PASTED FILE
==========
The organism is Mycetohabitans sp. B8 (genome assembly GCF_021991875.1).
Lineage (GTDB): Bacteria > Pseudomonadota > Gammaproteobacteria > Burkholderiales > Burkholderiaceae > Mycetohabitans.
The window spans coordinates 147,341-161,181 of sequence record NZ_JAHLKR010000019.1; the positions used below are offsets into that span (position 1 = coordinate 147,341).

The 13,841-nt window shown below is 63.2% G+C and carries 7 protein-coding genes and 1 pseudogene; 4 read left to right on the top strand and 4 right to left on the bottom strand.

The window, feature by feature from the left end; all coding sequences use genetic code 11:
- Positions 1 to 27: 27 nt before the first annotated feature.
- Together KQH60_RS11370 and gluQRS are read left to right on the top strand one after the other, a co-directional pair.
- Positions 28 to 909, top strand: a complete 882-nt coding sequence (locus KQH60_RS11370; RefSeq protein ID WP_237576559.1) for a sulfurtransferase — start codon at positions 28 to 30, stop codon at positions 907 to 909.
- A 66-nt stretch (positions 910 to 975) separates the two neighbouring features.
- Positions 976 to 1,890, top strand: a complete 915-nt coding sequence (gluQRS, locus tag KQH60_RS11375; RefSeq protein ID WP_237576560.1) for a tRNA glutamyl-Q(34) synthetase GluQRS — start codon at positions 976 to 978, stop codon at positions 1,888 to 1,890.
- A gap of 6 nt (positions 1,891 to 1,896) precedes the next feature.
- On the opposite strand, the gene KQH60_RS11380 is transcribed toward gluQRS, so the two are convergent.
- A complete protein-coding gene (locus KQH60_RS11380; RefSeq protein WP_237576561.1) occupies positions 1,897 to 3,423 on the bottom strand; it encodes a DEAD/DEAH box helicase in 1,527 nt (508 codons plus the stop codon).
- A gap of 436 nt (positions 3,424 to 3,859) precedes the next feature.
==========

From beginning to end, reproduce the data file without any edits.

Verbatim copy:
The organism is Mycetohabitans sp. B8 (genome assembly GCF_021991875.1).
Lineage (GTDB): Bacteria > Pseudomonadota > Gammaproteobacteria > Burkholderiales > Burkholderiaceae > Mycetohabitans.
The window spans coordinates 147,341-161,181 of sequence record NZ_JAHLKR010000019.1; the positions used below are offsets into that span (position 1 = coordinate 147,341).

The 13,841-nt window shown below is 63.2% G+C and carries 7 protein-coding genes and 1 pseudogene; 4 read left to right on the top strand and 4 right to left on the bottom strand.

The window, feature by feature from the left end; all coding sequences use genetic code 11:
- Positions 1 to 27: 27 nt before the first annotated feature.
- Together KQH60_RS11370 and gluQRS are read left to right on the top strand one after the other, a co-directional pair.
- Positions 28 to 909, top strand: a complete 882-nt coding sequence (locus KQH60_RS11370; RefSeq protein ID WP_237576559.1) for a sulfurtransferase — start codon at positions 28 to 30, stop codon at positions 907 to 909.
- A 66-nt stretch (positions 910 to 975) separates the two neighbouring features.
- Positions 976 to 1,890, top strand: a complete 915-nt coding sequence (gluQRS, locus tag KQH60_RS11375; RefSeq protein ID WP_237576560.1) for a tRNA glutamyl-Q(34) synthetase GluQRS — start codon at positions 976 to 978, stop codon at positions 1,888 to 1,890.
- A gap of 6 nt (positions 1,891 to 1,896) precedes the next feature.
- On the opposite strand, the gene KQH60_RS11380 is transcribed toward gluQRS, so the two are convergent.
- A complete protein-coding gene (locus KQH60_RS11380; RefSeq protein WP_237576561.1) occupies positions 1,897 to 3,423 on the bottom strand; it encodes a DEAD/DEAH box helicase in 1,527 nt (508 codons plus the stop codon).
- A gap of 436 nt (positions 3,424 to 3,859) precedes the next feature.